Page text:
When scammers call

Phone and email scams are among the new ways scam artists defraud people. Phone scams can be run through callers claiming to be an agency such as the police or the IRS, police Sgt. Dean Peterson said.

Alumnus Chirag Waghela received 10 to 15 calls within a few months, claiming he owned a 2014 Hyundai and needed to renew the warranty.

The only problem: Waghela doesn’t own a car.

Waghela said he doesn’t block numbers, because scammers mainly call from different numbers anyway.

After telling them multiple times to stop calling, eventually they stopped. He hasn’t heard back for about two months.

Scam artists are finding new ways to defraud people. However, the UTA Police Department tracks and investigates potential scams to keep on top of crime and prevent it.

Scammers are active year-round, and students should be suspicious to protect themselves, police Sgt. Dean Peterson said.

Peterson said several cases of email and phone scams have happened in the past. One prevalent fraud is when an impostor calls someone, claiming to be an authority, like the IRS or a police agency.

He said scammers usually claim the target is in trouble and must pay money to resolve the issue. The deceiver will often ask for a prepaid credit or gift card as payment, because they’re more expedient than credit cards and are typically easy for college students to obtain, Peterson said.

Peterson said if the student is convinced they may be in trouble, hang up and call the agency the caller claims to represent. Scammers often make the phone number look like a legitimate government agency, Peterson said.

He said not to make any payment over the phone and to automatically be suspicious of someone who claims to be an official, as most government agencies rarely contact people via phone.

Finance senior Suzanne Truong said she gets some suspicious calls and emails. She said emails generally go in her spam or trash folders, so she doesn’t pay attention to them.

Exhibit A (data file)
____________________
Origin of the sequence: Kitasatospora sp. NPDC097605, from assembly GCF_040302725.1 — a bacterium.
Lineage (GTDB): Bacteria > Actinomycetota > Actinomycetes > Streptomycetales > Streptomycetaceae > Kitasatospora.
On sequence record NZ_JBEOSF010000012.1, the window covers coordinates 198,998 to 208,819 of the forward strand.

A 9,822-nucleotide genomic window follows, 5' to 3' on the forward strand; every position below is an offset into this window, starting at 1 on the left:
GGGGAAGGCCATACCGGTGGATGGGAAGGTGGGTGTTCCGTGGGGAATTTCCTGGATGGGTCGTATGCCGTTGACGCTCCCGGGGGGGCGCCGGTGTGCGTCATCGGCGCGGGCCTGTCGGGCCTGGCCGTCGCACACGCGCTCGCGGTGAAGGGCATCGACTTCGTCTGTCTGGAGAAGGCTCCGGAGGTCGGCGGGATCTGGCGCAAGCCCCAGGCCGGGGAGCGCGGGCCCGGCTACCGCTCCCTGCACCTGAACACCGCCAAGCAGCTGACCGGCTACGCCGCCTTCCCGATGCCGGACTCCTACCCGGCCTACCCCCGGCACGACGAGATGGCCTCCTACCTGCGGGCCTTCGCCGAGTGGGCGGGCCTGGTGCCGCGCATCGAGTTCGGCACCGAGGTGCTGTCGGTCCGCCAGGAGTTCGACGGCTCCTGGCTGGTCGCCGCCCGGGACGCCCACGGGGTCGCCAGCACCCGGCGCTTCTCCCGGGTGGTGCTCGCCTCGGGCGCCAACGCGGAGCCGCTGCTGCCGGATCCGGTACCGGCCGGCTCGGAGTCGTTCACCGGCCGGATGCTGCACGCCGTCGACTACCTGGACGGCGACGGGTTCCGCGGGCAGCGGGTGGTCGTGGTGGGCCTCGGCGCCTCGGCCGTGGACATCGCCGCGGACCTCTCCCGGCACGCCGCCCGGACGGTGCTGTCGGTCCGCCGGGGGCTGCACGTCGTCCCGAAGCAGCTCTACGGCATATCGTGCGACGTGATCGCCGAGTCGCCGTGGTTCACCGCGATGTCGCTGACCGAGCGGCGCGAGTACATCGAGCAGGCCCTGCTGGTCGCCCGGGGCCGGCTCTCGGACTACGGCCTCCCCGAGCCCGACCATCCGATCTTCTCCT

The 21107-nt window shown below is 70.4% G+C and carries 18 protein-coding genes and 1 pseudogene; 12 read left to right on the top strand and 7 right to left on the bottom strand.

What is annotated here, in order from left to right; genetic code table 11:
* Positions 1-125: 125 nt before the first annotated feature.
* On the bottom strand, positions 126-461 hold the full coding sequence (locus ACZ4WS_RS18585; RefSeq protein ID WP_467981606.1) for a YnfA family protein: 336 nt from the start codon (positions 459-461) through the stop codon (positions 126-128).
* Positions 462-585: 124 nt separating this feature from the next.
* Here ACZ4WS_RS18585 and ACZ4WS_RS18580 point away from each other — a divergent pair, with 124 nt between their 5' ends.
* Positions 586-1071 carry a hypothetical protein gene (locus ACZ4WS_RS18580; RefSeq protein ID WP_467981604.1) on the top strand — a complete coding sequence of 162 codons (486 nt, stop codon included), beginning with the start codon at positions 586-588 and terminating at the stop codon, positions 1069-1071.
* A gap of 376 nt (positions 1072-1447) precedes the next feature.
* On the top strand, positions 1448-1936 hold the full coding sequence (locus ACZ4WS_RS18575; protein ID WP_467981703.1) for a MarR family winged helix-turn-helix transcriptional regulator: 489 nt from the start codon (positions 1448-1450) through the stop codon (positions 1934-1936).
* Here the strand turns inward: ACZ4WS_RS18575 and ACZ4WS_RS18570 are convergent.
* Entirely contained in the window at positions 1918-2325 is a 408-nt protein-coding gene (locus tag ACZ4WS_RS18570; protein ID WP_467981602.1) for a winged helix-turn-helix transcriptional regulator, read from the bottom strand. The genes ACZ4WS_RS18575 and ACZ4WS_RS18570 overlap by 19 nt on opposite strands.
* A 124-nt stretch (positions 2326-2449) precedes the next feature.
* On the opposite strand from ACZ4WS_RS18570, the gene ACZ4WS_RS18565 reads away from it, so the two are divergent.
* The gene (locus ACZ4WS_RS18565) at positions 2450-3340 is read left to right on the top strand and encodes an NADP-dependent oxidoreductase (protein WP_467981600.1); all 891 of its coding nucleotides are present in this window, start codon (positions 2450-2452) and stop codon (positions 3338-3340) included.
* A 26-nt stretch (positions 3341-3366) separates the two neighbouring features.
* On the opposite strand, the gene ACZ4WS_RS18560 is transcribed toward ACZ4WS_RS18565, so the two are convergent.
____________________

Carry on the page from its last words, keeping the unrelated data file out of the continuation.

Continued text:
For calls, she hangs up and blocks the number, which works for her.

Peterson said the department has a big focus on crime prevention.

“How do we prevent things from happening in the first place?” Peterson said. “How we do that is to push out information like the bulletin we pushed out in late June.”

Peterson said they work with both local and federal agencies to prevent crime. He said a few weeks ago, the FBI sent a bulletin about a potential scam.

The scam involved someone claiming to be another student who lost their identification and would ask a student to show the bookstore theirs. The scammer would then use cloned credit cards until one worked and they could purchase something expensive.

Peterson said this scam has not been reported at UTA so far. One reason is because civilians report suspicious activities so law enforcement agencies can be on top of new potential crimes.

He said he recommends for anyone who gets a suspicious call to contact their local police agency and file a report. Even if the information may not warrant an arrest, it could be crucial to help agencies better protect their citizens.

Peterson said the department is always operational and looking out for students. However, students can help by reporting these activities to the department instead of ignoring them.

It’s hard for them to help students if they don’t know something is happening, Peterson said.



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